Convert .h5 to CoreML
To be able to use our trained model in an iOS app, we have to convert it to CoreML. Fortunately there is a library that does just that: coremltools. We just have to import our model and convert it to a coreML model.
Inference in iOS
Once we had a trained model, it was time to put it to use on a device. We chose iOS and CoreML hoping it would be as easy to use as Apple promised, and we weren’t disappointed. Integrating a trained model into an iOS app, feeding it data and getting results out of it is surprisingly simple.
After dragging the model into our project we can see the model evaluation parameters right in Xcode, which is handy when setting up the model’s inputs and outputs in our app. Here we can see the model expects a 224x224 pixel image as input, and that it outputs 3 probabilities — one for each body part our model is trained to recognize.
When we import our .mlmodel, Xcode auto-generates a Swift source file with helper classes for the model, its inputs and outputs. This decreases the amount of boilerplate we have to write ourselves in order to interface between the application and our model.
After that, most of the work is in the app itself — setting up video capture and formatting the data to fit our model’s expectations. In our case we take frames from the live video feed at a fixed interval, crop them to a square area in the center of the screen, resize them to 224x224 pixels and convert them from iOS’ internal image format to raw RGB data. We then pass that to our CoreML model and wait for a result to be returned asynchronously.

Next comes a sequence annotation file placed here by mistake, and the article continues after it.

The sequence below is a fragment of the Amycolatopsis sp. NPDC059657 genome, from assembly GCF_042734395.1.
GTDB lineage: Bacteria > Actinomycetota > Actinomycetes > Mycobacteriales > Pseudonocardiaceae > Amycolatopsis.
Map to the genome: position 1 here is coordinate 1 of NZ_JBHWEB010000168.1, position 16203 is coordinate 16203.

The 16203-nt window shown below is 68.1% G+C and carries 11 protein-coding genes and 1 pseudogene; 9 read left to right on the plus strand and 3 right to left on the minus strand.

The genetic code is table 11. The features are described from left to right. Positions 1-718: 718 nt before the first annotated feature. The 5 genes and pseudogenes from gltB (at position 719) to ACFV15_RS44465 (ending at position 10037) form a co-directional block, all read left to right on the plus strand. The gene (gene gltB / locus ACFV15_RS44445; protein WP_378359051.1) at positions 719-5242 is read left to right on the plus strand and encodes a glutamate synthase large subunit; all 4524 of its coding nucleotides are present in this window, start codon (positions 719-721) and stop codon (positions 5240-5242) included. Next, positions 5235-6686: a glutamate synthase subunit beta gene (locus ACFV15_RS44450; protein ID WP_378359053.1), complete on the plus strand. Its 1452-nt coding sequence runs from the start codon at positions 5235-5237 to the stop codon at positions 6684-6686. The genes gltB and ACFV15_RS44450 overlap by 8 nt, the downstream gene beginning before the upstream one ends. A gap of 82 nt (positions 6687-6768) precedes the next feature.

The amount of code needed to actually call into the model is extremely minimal: one line to request a prediction, one line to get the results. The app developer doesn’t need any knowledge of machine learning at all to use this — he just needs to be exact about the inputs and outputs and how they are formatted.
The result of our prediction request is the output of the final softmax layer — a number between zero and one for each type of body part we are able to recognize. We enumerate these in the app and associate an index and some display properties to them, so we can easily go from a raw number to a human-readable result in the app.
On an iPhone the end result looks something like this:
Recognition accuracy exceeded our expectations: the model recognizes faces, hands and lower arms reliably. When we feed 30 test images into our model, we see consistent predictions.
Predictably, runtime performance depends heavily on the processing power of the device. On recent iPhone models like the iPhone 8 or iPhone X, the prediction takes 20–25ms — effectively real-time, considering the camera captures images at 30 frames per second.
At the low-end things aren’t quite as instantaneous: a five-year-old iPhone 5S takes about 10x longer to process a frame at 220–250ms. However, since we don’t block the main thread but wait for results asynchronously, the only effect the user sees is a slight delay in recognition feedback. Prediction accuracy is always the same, regardless of processing power.
In practice, the majority of smartphones in use today are capable of using this kind of model on a live camera feed and presenting a fast, solid user experience.
Training a decent performing image classifier on a small dataset can be quickly done with transfer learning. When we introduce more than three body-part categories, we expect that we’ll need to do more fine-tuning to get the same performance. Still, seeing the ease with which we can build vision models on mobile devices, we’re just getting started to imagine the possibilities of computer vision in our product.